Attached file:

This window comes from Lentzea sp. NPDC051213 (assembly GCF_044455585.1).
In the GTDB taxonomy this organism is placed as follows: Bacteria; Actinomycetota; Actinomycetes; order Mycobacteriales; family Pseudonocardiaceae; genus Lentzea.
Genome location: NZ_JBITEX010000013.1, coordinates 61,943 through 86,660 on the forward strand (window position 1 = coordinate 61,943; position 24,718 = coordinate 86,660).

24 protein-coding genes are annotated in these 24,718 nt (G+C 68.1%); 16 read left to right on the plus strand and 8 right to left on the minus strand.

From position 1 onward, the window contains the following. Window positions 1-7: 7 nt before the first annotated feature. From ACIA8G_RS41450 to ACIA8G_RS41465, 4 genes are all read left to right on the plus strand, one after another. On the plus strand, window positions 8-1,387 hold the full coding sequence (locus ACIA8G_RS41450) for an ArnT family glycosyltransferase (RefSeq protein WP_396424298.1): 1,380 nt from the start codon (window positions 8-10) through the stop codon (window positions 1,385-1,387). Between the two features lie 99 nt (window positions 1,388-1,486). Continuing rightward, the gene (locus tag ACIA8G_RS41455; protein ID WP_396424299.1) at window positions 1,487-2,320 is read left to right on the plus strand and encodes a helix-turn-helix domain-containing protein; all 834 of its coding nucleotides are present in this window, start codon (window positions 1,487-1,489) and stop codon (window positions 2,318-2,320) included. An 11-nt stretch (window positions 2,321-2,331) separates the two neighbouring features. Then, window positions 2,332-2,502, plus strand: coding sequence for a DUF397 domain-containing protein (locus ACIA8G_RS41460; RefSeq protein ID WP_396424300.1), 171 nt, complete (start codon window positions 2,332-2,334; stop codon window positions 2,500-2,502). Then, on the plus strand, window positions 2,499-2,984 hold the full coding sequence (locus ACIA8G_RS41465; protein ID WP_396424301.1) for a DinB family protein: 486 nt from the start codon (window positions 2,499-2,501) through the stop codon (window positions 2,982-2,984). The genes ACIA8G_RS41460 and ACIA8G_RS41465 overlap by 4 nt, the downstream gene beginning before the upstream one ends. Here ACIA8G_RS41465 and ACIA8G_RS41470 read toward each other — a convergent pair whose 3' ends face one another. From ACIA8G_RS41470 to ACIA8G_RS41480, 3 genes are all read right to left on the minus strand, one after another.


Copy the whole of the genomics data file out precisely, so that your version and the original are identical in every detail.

This window comes from Lentzea sp. NPDC051213 (assembly GCF_044455585.1).
In the GTDB taxonomy this organism is placed as follows: Bacteria; Actinomycetota; Actinomycetes; order Mycobacteriales; family Pseudonocardiaceae; genus Lentzea.
Genome location: NZ_JBITEX010000013.1, coordinates 61,943 through 86,660 on the forward strand (window position 1 = coordinate 61,943; position 24,718 = coordinate 86,660).

24 protein-coding genes are annotated in these 24,718 nt (G+C 68.1%); 16 read left to right on the plus strand and 8 right to left on the minus strand.

From position 1 onward, the window contains the following. Window positions 1-7: 7 nt before the first annotated feature. From ACIA8G_RS41450 to ACIA8G_RS41465, 4 genes are all read left to right on the plus strand, one after another. On the plus strand, window positions 8-1,387 hold the full coding sequence (locus ACIA8G_RS41450) for an ArnT family glycosyltransferase (RefSeq protein WP_396424298.1): 1,380 nt from the start codon (window positions 8-10) through the stop codon (window positions 1,385-1,387). Between the two features lie 99 nt (window positions 1,388-1,486). Continuing rightward, the gene (locus tag ACIA8G_RS41455; protein ID WP_396424299.1) at window positions 1,487-2,320 is read left to right on the plus strand and encodes a helix-turn-helix domain-containing protein; all 834 of its coding nucleotides are present in this window, start codon (window positions 1,487-1,489) and stop codon (window positions 2,318-2,320) included. An 11-nt stretch (window positions 2,321-2,331) separates the two neighbouring features. Then, window positions 2,332-2,502, plus strand: coding sequence for a DUF397 domain-containing protein (locus ACIA8G_RS41460; RefSeq protein ID WP_396424300.1), 171 nt, complete (start codon window positions 2,332-2,334; stop codon window positions 2,500-2,502). Then, on the plus strand, window positions 2,499-2,984 hold the full coding sequence (locus ACIA8G_RS41465; protein ID WP_396424301.1) for a DinB family protein: 486 nt from the start codon (window positions 2,499-2,501) through the stop codon (window positions 2,982-2,984). The genes ACIA8G_RS41460 and ACIA8G_RS41465 overlap by 4 nt, the downstream gene beginning before the upstream one ends. Here ACIA8G_RS41465 and ACIA8G_RS41470 read toward each other — a convergent pair whose 3' ends face one another. From ACIA8G_RS41470 to ACIA8G_RS41480, 3 genes are all read right to left on the minus strand, one after another.